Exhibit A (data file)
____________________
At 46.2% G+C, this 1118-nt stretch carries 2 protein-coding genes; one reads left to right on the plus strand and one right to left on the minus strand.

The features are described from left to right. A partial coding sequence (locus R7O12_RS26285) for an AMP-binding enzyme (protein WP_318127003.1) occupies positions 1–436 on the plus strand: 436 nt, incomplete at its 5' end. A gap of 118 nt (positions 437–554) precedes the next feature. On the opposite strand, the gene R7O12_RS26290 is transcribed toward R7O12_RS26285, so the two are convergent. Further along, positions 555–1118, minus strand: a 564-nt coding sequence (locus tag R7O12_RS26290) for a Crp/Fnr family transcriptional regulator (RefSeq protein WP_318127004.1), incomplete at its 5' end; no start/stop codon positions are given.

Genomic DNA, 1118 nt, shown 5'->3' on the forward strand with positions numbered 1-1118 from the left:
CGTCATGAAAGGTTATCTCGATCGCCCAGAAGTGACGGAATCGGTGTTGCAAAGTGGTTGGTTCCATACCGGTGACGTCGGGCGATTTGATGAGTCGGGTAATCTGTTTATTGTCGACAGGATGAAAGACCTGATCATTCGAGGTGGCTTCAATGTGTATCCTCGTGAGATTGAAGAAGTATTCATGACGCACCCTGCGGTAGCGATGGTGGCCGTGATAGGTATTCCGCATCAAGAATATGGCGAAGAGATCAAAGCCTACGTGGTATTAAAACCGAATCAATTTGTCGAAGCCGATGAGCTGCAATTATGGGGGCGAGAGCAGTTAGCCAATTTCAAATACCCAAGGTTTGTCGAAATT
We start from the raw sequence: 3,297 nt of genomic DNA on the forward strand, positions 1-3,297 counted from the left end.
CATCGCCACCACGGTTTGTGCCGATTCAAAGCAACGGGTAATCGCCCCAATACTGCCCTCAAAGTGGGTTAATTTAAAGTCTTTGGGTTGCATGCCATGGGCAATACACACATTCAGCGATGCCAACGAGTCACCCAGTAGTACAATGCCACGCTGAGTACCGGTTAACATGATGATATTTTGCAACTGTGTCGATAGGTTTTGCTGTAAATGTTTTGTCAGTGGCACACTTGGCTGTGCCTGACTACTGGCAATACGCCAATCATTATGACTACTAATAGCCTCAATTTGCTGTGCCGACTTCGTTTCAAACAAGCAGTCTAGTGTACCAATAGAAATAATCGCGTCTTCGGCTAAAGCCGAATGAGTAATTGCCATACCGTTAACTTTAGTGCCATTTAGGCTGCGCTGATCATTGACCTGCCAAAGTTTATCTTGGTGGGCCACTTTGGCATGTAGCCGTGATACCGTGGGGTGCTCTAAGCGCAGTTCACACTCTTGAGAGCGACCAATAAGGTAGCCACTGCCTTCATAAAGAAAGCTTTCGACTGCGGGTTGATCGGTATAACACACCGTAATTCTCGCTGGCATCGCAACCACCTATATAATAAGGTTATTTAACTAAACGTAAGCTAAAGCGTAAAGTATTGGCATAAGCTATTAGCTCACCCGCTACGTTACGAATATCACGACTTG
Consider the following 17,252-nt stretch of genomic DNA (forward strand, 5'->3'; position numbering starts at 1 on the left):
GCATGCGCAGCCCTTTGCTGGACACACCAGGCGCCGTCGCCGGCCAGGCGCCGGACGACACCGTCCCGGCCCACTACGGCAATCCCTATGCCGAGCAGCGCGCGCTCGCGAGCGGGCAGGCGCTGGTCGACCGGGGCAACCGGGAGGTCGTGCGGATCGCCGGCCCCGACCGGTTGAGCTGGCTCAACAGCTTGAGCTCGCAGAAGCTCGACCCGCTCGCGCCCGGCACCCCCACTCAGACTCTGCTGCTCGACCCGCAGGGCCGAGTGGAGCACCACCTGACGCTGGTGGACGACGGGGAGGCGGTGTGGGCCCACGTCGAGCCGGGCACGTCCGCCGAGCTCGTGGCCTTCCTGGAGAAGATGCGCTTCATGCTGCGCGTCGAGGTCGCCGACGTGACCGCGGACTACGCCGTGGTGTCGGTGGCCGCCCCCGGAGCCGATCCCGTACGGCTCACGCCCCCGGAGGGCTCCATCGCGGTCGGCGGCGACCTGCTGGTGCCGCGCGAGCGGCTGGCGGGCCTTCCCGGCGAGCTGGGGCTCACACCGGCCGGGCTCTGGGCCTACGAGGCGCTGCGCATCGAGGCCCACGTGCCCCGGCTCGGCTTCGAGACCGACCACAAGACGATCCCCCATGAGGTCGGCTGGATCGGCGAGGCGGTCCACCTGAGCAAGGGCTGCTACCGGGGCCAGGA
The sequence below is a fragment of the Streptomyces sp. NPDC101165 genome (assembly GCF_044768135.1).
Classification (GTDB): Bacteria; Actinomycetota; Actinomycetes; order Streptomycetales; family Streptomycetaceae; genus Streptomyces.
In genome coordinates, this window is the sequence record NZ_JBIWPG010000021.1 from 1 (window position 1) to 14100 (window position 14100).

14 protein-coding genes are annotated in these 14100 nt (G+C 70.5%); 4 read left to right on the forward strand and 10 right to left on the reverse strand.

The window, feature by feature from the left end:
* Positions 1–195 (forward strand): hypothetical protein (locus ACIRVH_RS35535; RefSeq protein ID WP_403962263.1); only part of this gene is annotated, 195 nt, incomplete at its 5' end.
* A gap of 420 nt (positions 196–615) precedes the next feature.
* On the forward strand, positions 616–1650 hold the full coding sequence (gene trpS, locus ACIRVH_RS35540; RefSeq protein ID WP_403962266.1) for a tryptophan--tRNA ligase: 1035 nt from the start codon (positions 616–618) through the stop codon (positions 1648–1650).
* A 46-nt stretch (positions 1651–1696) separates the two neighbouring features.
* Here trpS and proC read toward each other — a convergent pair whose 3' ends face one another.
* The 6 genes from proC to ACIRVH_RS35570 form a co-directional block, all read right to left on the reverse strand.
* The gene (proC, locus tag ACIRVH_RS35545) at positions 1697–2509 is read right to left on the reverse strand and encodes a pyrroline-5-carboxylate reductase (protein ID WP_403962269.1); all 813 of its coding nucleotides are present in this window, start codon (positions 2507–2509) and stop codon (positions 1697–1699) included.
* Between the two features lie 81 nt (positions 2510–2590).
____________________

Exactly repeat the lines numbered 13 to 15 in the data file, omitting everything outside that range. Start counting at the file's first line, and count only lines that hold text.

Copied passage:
The window, feature by feature from the left end:
* Positions 1–195 (forward strand): hypothetical protein (locus ACIRVH_RS35535; RefSeq protein ID WP_403962263.1); only part of this gene is annotated, 195 nt, incomplete at its 5' end.
* A gap of 420 nt (positions 196–615) precedes the next feature.